11. If you like Whitcomb's city apartment, try and find pictures/images of the house he built in the Hudson Valley, probably started it in the late 1970s and added to over the next decades. Marvelous post-Modern (in the best and wackiest sense) rambling pile overlooking the Hudson River. I haven't seen any pictures but I'm sure they're out there. I attended a party at the house in the late 1990s when he was still alive, and practically fainted when I arrived as I had no idea what was in store. It was positively Ducal and over the top — including a huge round domed music room with two concert grand pianos in it, plus loads of velvet and leather covered french furniture and a fireplace from an English castle, plus floor to ceiling windows looking out over the river.

    As to covered furniture, I am a sucker for diminutive tables covered in paper with Chinese calligraphy on it. Or any small "cigarette" style table (or telephone table ala Duchess of Windsor) covered in parchment/leather/skin for that matter. Recently bought one to sit next to a comfortable bergere in our country living room, perfect for a small footed silver tray to hold an icy drink (no need for coasters, then…)

  12. I've done this in the past.(Corners and seams are a challenge) But be careful with mixing different glues and the chemical interactions. I don't think rubber cement would work with clear coats or clear lacquer (a must for coffee table?), and it probably will start degrading rather quickly. But the look is phenomenal–really makes everything pop.

  13. This will be a fun project, now to find the right inexpensive table to practice on, probably for the sun deck unless it turns out really great!

  14. Reggie – I am on the hunt now as it sounds wonderful. Surely someone photographed it somewhere.

    I would also like a peek at your country house – it sounds wonderful.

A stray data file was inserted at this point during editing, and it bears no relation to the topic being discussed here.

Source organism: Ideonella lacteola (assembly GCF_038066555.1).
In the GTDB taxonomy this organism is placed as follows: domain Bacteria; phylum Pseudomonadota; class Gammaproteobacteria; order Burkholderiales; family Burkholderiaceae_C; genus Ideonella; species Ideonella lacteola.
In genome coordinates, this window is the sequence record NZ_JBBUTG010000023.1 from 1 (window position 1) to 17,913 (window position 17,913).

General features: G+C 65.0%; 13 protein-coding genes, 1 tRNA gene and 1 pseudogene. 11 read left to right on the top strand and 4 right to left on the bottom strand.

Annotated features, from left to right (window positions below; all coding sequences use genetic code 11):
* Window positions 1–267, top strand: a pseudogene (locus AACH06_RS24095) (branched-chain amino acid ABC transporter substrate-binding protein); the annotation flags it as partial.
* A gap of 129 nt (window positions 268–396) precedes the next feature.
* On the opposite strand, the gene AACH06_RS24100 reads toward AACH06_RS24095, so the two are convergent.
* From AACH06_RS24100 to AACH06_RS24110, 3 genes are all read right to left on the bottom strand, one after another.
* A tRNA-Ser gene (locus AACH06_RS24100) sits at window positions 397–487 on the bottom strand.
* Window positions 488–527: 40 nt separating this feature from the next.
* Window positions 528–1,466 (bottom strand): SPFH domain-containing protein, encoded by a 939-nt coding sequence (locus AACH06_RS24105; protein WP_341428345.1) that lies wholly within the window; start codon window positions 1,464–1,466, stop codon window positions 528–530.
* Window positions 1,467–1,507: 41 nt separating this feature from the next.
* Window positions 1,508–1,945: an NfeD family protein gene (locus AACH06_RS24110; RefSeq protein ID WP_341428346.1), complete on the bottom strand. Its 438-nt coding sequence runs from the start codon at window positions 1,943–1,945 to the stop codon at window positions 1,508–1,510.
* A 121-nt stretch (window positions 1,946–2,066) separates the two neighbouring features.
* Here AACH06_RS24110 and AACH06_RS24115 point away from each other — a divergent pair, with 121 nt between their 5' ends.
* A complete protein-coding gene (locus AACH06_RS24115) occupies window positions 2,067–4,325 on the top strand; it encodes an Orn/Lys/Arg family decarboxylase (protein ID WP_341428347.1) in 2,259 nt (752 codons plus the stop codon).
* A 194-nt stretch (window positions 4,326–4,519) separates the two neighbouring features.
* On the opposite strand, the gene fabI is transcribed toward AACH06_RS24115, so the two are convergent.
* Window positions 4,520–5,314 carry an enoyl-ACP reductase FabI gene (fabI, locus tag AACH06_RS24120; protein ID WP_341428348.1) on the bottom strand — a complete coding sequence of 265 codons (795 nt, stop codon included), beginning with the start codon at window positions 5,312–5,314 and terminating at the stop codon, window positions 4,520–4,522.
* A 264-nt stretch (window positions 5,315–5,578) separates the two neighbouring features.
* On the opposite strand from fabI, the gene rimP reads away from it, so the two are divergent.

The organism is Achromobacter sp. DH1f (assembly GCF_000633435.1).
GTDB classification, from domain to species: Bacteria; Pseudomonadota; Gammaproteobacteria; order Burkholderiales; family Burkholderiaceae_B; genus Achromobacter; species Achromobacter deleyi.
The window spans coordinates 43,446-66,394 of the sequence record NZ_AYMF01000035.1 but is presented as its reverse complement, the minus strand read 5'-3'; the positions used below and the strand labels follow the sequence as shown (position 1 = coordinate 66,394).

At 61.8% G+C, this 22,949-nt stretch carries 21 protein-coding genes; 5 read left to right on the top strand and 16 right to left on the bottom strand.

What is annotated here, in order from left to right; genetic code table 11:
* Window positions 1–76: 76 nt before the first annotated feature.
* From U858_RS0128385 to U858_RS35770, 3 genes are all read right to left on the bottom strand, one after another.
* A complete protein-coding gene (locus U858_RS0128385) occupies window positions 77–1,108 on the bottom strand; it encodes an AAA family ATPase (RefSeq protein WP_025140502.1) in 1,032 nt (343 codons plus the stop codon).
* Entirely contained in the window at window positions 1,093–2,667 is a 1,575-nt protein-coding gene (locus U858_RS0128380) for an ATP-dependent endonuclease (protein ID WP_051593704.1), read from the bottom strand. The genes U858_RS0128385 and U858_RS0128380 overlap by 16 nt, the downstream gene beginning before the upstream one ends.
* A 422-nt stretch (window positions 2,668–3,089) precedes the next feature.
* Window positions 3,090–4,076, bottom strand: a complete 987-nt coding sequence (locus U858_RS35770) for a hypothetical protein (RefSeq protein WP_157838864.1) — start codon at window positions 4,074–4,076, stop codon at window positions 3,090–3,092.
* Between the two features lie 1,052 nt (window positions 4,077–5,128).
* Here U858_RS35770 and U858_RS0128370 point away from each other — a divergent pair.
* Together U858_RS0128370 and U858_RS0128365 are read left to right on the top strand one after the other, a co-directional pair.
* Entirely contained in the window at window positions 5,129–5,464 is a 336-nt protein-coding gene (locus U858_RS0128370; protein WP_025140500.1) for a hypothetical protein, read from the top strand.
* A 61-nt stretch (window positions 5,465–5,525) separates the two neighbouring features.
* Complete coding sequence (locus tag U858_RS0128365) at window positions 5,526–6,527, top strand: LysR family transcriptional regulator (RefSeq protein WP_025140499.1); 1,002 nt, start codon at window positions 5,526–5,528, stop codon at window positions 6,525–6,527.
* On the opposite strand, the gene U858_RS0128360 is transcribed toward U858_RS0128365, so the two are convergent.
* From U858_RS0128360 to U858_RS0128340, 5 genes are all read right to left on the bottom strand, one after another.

15. PT&E – I may take it down as it sort of gives me the creeps. I just didn't want people to think I'm "hiding" because I don't post pictures of myself often.

  16. The mock-croc paper I brought back from the UK is perfect for a project like this. It's not as heavy as the stuff I bought from Carolyne Roehm's old on-line boutique, and doesn't feel as rubbery. Next time I go over, I am bringing back a case of the paper!

  17. Mrs B-

    Yes, paper-covered anything is very chic. It is at once frugal and unflashy–and delightfully light-hearted and individual. Gives a room (and a person) a lift.
    The key is to do it really well–so that it does not look like 'my school project'. It almost takes a pro to do it really superbly so that you would keep it forever. Like faux–leave it to an artist.

    BATS! I just saw, in a drugstore–by chance–some plug-in devices, white small and discreet- to scare away vermin and small creatures (mice etc). It emits ultra-sound, so people cannot hear it, and pets are not upset…but it is painful to mice etc…cheap and clearn, no?
    (For all your animal lovers, and Penny you know who you are–it does not reach nests etc or babies…just the creatures that come in to rooms and invade one's private territory…the bats in belfry and mice in nests are not disturbed. Seems like a good initial solution.)
    Good luck.

  18. Margaret Thatcher???? Um Anon…you're nuts!!! and a coward…easy to criticize behind disguise!!!
    Okay now back to my regularly sceduled comment…
    I use wallpaper paste. Yes it's a bit more restricitve but works like a charm. My old roomie & I bought a Thibault wallpaper book for $20.00 on ebay & then used the lovely swatches to do a huge coffee table top. It was a divine look since they had the thrown look not patchwork.
    By the Mrs B…back ages ago I mentioned the paper parisol for your light cover. They are here.
    Margaret Thatcher..yeah so not even close…

  19. Dear Mrs. Blandings, pay no attention to idle and thoughtless chatter from the Anons of this world. I think you look lovely and well-groomed and grown-up in your photograph, crowned by a glorious head of hair. Tres elegant!